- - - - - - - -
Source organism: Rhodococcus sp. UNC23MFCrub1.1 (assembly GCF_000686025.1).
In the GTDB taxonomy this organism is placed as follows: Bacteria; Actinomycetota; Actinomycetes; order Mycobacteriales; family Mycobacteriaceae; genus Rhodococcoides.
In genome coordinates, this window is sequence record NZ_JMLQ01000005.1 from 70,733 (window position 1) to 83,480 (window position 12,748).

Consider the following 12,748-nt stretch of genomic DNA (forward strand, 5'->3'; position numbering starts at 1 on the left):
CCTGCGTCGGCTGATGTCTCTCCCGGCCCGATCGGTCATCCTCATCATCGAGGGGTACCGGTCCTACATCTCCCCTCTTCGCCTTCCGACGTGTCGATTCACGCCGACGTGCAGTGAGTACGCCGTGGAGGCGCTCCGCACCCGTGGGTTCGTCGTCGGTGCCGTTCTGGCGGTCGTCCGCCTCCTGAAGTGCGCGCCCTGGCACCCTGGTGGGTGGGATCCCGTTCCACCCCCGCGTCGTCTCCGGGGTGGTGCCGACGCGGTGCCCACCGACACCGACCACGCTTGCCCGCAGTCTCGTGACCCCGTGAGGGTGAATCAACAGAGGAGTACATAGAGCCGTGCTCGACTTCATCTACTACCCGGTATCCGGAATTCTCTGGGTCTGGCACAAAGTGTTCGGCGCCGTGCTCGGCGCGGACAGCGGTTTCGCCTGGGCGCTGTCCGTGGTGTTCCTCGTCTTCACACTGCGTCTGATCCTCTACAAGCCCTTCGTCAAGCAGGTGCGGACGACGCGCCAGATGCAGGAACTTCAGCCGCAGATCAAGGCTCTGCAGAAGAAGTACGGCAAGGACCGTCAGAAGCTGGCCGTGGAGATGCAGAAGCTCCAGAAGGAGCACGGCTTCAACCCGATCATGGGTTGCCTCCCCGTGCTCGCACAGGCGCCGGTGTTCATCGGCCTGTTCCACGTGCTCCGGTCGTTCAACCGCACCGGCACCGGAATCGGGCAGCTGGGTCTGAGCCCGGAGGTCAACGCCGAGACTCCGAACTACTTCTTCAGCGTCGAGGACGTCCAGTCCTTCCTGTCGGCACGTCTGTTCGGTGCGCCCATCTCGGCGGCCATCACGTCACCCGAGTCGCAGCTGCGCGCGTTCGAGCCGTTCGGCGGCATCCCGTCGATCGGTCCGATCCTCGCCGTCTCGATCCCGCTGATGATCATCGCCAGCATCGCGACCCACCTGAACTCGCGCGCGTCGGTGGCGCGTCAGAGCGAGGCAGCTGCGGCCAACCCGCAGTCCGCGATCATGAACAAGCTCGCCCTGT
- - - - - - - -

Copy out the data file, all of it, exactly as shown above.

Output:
Source organism: Rhodococcus sp. UNC23MFCrub1.1 (assembly GCF_000686025.1).
In the GTDB taxonomy this organism is placed as follows: Bacteria; Actinomycetota; Actinomycetes; order Mycobacteriales; family Mycobacteriaceae; genus Rhodococcoides.
In genome coordinates, this window is sequence record NZ_JMLQ01000005.1 from 70,733 (window position 1) to 83,480 (window position 12,748).

Consider the following 12,748-nt stretch of genomic DNA (forward strand, 5'->3'; position numbering starts at 1 on the left):
CCTGCGTCGGCTGATGTCTCTCCCGGCCCGATCGGTCATCCTCATCATCGAGGGGTACCGGTCCTACATCTCCCCTCTTCGCCTTCCGACGTGTCGATTCACGCCGACGTGCAGTGAGTACGCCGTGGAGGCGCTCCGCACCCGTGGGTTCGTCGTCGGTGCCGTTCTGGCGGTCGTCCGCCTCCTGAAGTGCGCGCCCTGGCACCCTGGTGGGTGGGATCCCGTTCCACCCCCGCGTCGTCTCCGGGGTGGTGCCGACGCGGTGCCCACCGACACCGACCACGCTTGCCCGCAGTCTCGTGACCCCGTGAGGGTGAATCAACAGAGGAGTACATAGAGCCGTGCTCGACTTCATCTACTACCCGGTATCCGGAATTCTCTGGGTCTGGCACAAAGTGTTCGGCGCCGTGCTCGGCGCGGACAGCGGTTTCGCCTGGGCGCTGTCCGTGGTGTTCCTCGTCTTCACACTGCGTCTGATCCTCTACAAGCCCTTCGTCAAGCAGGTGCGGACGACGCGCCAGATGCAGGAACTTCAGCCGCAGATCAAGGCTCTGCAGAAGAAGTACGGCAAGGACCGTCAGAAGCTGGCCGTGGAGATGCAGAAGCTCCAGAAGGAGCACGGCTTCAACCCGATCATGGGTTGCCTCCCCGTGCTCGCACAGGCGCCGGTGTTCATCGGCCTGTTCCACGTGCTCCGGTCGTTCAACCGCACCGGCACCGGAATCGGGCAGCTGGGTCTGAGCCCGGAGGTCAACGCCGAGACTCCGAACTACTTCTTCAGCGTCGAGGACGTCCAGTCCTTCCTGTCGGCACGTCTGTTCGGTGCGCCCATCTCGGCGGCCATCACGTCACCCGAGTCGCAGCTGCGCGCGTTCGAGCCGTTCGGCGGCATCCCGTCGATCGGTCCGATCCTCGCCGTCTCGATCCCGCTGATGATCATCGCCAGCATCGCGACCCACCTGAACTCGCGCGCGTCGGTGGCGCGTCAGAGCGAGGCAGCTGCGGCCAACCCGCAGTCCGCGATCATGAACAAGCTCGCCCTGT